Salt and fat reduction in private label products

Private label health ranges provide a key differentiator in the retailers' offering, both in terms of competition against brands, and also against each other. Healthy products at a low price. One of the key trends is sale and fat reduction. Asda and Tesco are leading the way in a health debate in the UK by getting behind the governments drive to cut the average person's intake of salt to a target of 6g a day by 2010. Tesco overhauled its private label ranges to reduce salt, fat and calories and Asda promised to cut salt from all its canned vegetables by July 2006. Asda's health initiative is part of its food pledge program to reduce salt, sugar and fat in its private label products. This is a follow-up to the reformulation of its Smartprice range in January 2005 that reduced the amount of fat, sugar and salt consumed by customers by 180 tonnes, 130 tonnes and 189 tonnes respectively.

In addition, in the UK some grocers have implemented further health initiatives to reinforce the value of a healthy lifestyle such as Sainsbury's Active Kids and Tesco's Sport for Schools and Clubs campaigns. Tesco also offers its customers free membership in its Healthy Living Club and in 2005 Asda launched a quarterly health magazine and offered over 100,000 free health checks to customers.

Tesco has taken its health offering a step further by developing a range of products with functional benefits. In December 2005, Tesco announced it would roll out its own dairy range in combination with supplier Fayrefield Foods. The release of 'Reducol' products which contain plant sterols to reduce cholesterol levels will be the first significant private label presence in the UK in a category dominated by national brands. Tesco is likely to undercut its brand rival, offering cheaper alternative to cholesterol lowering brands. The range will consist of a spread, yogurt drink, yoghurt and milk containing plant sterol and stanol.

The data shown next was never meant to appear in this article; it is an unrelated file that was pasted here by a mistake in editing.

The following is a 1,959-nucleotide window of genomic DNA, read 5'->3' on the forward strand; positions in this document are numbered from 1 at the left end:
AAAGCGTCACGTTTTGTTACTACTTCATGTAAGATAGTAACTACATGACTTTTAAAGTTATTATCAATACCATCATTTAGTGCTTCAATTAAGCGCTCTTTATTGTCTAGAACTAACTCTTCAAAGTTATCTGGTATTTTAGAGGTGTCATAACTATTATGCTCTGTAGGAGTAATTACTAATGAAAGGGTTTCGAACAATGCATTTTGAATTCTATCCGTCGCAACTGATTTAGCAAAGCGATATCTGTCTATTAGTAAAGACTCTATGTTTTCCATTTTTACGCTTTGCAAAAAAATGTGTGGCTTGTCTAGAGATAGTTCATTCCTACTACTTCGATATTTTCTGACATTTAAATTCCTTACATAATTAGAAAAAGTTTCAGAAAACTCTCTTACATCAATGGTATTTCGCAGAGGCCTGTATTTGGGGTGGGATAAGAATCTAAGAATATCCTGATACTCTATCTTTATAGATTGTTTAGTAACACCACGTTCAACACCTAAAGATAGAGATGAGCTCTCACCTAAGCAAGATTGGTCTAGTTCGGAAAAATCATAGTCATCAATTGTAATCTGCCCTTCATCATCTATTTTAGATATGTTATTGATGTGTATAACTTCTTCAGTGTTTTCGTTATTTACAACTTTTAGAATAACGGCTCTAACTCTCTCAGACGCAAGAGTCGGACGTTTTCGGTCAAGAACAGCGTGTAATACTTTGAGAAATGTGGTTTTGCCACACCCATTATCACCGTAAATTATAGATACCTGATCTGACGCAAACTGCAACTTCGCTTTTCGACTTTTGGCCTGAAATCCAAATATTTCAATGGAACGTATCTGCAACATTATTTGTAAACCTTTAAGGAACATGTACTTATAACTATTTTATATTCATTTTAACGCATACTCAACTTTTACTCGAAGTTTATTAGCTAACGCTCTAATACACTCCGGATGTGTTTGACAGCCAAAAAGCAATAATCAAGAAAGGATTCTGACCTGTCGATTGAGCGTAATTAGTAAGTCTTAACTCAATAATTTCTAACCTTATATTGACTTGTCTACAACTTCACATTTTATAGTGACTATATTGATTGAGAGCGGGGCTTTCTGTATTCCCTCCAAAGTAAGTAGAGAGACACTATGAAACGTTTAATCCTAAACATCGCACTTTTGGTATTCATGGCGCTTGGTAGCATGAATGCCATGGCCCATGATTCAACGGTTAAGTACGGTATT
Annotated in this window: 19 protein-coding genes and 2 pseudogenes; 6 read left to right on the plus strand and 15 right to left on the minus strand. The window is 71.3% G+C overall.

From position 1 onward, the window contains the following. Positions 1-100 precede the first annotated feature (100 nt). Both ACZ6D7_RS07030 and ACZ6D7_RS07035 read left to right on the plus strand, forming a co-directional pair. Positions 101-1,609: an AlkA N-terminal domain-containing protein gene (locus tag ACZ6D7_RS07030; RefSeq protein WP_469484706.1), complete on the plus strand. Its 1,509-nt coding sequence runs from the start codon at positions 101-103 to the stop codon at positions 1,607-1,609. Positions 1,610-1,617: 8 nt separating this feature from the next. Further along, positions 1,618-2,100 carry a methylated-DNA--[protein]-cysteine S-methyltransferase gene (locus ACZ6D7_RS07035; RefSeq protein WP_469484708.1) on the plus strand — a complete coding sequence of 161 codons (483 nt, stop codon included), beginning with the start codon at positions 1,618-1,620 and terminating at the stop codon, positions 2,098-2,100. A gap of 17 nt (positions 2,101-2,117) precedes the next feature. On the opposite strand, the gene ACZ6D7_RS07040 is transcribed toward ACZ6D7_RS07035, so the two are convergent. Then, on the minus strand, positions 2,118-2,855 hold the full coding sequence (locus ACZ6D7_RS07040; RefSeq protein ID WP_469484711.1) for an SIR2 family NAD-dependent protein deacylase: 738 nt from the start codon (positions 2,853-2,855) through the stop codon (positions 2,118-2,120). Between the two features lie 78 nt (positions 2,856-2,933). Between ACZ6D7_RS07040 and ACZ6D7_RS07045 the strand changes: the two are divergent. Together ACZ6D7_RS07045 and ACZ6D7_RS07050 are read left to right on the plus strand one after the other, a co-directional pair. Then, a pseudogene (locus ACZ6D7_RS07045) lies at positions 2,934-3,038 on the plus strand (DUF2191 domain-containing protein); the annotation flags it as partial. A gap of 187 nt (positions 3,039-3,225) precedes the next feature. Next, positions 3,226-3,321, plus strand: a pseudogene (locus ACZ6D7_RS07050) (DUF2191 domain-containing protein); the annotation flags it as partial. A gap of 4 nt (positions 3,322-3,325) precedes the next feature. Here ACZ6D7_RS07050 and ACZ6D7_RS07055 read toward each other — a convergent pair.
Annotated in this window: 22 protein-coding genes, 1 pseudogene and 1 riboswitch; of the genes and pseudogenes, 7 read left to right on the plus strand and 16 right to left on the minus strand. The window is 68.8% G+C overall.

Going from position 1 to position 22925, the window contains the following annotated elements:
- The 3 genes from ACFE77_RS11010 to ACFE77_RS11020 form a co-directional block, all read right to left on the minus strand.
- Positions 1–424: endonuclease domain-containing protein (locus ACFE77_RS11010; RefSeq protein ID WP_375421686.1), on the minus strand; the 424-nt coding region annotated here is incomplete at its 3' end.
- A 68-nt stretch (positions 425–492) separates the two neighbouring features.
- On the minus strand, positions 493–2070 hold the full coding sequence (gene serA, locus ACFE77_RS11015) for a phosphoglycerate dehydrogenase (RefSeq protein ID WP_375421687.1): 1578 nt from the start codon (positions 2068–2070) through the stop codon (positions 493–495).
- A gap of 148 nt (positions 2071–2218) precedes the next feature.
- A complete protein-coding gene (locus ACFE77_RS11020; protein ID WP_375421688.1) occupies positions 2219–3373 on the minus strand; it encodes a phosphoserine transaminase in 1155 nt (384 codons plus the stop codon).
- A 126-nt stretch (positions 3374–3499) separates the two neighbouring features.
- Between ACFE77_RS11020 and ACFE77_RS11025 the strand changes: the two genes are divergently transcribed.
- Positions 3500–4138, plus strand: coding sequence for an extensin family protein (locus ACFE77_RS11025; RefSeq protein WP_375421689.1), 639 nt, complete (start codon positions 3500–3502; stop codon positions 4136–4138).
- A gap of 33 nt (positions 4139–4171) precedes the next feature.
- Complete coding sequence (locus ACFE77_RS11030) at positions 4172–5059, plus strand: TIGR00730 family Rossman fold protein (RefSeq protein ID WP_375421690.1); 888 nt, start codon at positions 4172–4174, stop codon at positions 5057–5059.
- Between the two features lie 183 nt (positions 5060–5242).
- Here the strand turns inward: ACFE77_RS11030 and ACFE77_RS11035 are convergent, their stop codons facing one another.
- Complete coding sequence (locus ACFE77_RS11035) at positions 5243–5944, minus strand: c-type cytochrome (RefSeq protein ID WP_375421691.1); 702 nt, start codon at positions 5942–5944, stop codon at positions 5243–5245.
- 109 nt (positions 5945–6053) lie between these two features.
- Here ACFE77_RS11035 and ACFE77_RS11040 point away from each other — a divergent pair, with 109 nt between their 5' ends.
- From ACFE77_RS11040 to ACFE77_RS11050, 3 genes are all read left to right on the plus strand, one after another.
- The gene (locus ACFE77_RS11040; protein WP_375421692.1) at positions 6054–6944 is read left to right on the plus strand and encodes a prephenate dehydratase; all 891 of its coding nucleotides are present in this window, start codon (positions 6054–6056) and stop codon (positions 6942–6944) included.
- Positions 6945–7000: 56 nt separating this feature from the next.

I "Our strategy is to mix innovative products with advantageous prices. This will allow us to get the maximum range ofproducts to consumers." (Chris Swire, Fayrefield Marketing Director)

However, Tesco is releasing Reducol some years after the UK launch of similar brands such as Benecol. This shows that while private label will follow into exciting categories, brands will continue to enjoy sustained periods of first mover advantage if they produce more advanced products. Cholesterol-reducing dairy products are particularly profitable as they combine convenience with a positive health benefit from regular consumption. Furthermore, Tesco's move shows these functional products have now entered the mainstream. Studies have shown that consuming Reducol on top of a healthy diet can help lower cholesterol by up to 24%.

Still, retailers are developing products and outlining health initiatives that are allowing them to compete more effectively with brands. For example, many brand manufacturers have announced the reduction or elimination of trans fats from some of their products, but in November 2005, UK retailer Marks & Spencer announced it would remove all hydrogenated fats (trans fats) from its entire food range by mid 2006.